> TV-series to american (visuals that is) totally different, where the
> american ones have that artificial "shimmer" - usch... the audio
> equivalent can most prominently be heard in movies, or commercials.
> Similarly awful IMNHO. I hope it's not that kind of "wolly" "romance
> filter" you're looking for in recordings...
>
> Lars

So you're into the "reality" of music rather than the "art." Hmmm, wonder
what you're thoughts are on painting. To each their own.
Then too, what's the point of a "commercial picture" or for that
matter a "commercial recording" ... .. .

Later...

Ron Capik <<< cynic in training >>>
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Ron Capik <r.capik@worldnet.att.net> wrote:
>
> So you're into the "reality" of music rather than the "art." Hmmm, wonder
> what you're thoughts are on painting. To each their own.

In music I tend to think of the performer as the artist. Admittedly
there is an element of art in the recording too. More so in some genres
than others.

> Then too, what's the point of a "commercial picture" or for that
> matter a "commercial recording" ... .. .

Well, as in recordings its about the purpose of the recording/picture
and what you think sells. As for pictures there is a definite difference
between european and american visual preferenses as can be witnessed by
comparing for instance a BBC production to any american TV production.
I'm european (but not Brittish...;-)

There are parallells in audio preferences.

Lars


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lars is also a mail-account on the server farm.se
 
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mail.addr.can.be.found@www.farm.se (Lars Farm) wrote in
news:1go1dwk.1shlqxb1c6a9j4N%mail.addr.can.be.found@www.farm.se:

> Ron Capik <r.capik@worldnet.att.net> wrote:
>>
>> So you're into the "reality" of music rather than the "art." Hmmm,
>> wonder what you're thoughts are on painting. To each their own.
>
> In music I tend to think of the performer as the artist. Admittedly
> there is an element of art in the recording too. More so in some
> genres than others.

So wonderful to find on-topic replies to on-topic threads.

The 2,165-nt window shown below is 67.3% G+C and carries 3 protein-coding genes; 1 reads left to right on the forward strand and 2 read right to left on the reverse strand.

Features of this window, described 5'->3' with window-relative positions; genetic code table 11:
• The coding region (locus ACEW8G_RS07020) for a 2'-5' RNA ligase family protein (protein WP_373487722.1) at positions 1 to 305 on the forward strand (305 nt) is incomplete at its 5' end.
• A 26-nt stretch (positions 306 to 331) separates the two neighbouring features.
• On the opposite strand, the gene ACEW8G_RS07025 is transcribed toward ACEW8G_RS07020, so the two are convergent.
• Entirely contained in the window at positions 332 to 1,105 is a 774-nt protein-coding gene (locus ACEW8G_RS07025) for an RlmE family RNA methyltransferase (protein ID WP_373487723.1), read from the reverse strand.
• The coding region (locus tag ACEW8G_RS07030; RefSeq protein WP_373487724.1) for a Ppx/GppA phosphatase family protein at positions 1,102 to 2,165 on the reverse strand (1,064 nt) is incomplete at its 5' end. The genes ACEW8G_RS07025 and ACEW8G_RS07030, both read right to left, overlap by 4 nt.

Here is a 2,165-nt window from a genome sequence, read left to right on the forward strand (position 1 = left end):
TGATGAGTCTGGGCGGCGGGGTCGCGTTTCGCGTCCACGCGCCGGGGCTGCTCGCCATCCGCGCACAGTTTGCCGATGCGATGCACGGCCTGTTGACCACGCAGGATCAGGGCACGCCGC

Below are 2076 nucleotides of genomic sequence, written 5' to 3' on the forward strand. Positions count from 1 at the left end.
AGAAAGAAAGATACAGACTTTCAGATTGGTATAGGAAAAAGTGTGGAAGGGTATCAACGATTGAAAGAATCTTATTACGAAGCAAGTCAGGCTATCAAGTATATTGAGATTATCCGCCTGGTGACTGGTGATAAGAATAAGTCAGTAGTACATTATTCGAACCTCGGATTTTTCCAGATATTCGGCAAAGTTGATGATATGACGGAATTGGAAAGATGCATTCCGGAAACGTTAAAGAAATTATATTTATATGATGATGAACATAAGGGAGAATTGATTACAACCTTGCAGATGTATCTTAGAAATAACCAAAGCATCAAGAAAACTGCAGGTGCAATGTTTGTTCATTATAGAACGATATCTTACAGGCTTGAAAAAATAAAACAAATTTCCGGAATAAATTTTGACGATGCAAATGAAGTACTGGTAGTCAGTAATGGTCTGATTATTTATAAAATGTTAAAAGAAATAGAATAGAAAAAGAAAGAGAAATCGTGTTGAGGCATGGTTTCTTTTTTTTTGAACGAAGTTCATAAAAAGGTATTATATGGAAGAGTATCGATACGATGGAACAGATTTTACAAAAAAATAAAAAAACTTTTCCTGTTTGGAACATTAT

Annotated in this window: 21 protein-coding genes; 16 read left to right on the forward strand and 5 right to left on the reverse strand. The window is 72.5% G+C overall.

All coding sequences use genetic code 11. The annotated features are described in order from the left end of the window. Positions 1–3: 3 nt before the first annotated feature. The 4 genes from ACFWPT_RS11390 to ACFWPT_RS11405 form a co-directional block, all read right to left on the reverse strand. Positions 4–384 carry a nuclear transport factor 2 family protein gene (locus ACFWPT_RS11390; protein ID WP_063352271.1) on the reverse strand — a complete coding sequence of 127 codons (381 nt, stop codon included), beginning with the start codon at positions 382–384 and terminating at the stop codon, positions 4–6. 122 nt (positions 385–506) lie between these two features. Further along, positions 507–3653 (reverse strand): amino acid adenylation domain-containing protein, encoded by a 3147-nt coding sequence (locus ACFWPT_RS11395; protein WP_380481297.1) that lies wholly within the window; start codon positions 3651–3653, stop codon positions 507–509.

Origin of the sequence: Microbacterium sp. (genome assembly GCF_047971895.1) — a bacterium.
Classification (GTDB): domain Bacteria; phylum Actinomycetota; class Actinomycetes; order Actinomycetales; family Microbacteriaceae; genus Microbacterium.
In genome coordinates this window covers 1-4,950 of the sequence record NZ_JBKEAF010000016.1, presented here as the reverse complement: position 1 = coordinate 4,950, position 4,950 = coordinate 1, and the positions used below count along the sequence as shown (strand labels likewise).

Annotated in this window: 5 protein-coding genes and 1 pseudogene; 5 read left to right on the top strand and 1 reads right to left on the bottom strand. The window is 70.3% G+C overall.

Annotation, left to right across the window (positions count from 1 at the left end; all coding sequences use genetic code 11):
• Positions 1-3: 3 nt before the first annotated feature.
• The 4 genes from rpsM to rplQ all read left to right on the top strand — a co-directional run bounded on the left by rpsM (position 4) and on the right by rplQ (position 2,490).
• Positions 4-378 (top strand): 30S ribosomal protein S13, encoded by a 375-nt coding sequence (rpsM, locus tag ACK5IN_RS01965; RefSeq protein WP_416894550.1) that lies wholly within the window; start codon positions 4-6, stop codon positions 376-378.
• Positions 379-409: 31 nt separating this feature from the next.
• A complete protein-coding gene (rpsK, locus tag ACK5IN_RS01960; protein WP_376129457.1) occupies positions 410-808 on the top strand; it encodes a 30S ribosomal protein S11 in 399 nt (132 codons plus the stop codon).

That's my point about the B6. I love my Schoeps for their scalpel clean
sound. I love my new B6 capsules for what they do that's not so clean.
Each has a place in the real world.

>> Then too, what's the point of a "commercial picture" or for that
>> matter a "commercial recording" ... .. .
>
> Well, as in recordings its about the purpose of the recording/picture
> and what you think sells. As for pictures there is a definite
> difference between european and american visual preferenses as can be
> witnessed by comparing for instance a BBC production to any american
> TV production. I'm european (but not Brittish...;-)

Having not paid much attention to British production values, myself, I ask,
How are they different?
 
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Carey Carlan wrote:

> < ...snip.. >
>
> Each has a place in the real world.
>
> < ...snip.. >
> > TV production. I'm european (but not Brittish...;-)
>
> Having not paid much attention to British production values, myself, I ask,
> How are they different?

I'm going to guess this is a YMMV thing; in my experience many slavish
[ Soviet, Polish, etc.] have way more ambiance (reverb) than fits my taste.
I guess it might be a realistic representation of the audience experience
in one of those large stone cathedrals.

It's a big world, lots of room for variation and taste.

Later...

Ron Capik
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"Carey Carlan" <gulfjoe@hotmail.com> wrote in message
news:Xns95B069E707C07gulfjoehotmailcom@207.69.189.191...
> Kurt Albershardt <kurt@nv.net> wrote in
> news:30vktoF34848eU1@uni-berlin.de:
>
> > The B6 is a rather wide cardioid, which you're comparing to a much
> > more directional capsule.
>
> Allowing for that. There is a real difference in the character of the
> microphones. I like both, but most microphones that intentionally hype or
> otherwise distort the signal don't excite my ear like these.
>
> >> I'm threatened with another case of Gear Aquisition Syndrome.
> >
> > Budget suggestion: try your B6 on a C480B (or a modified C460B.)
>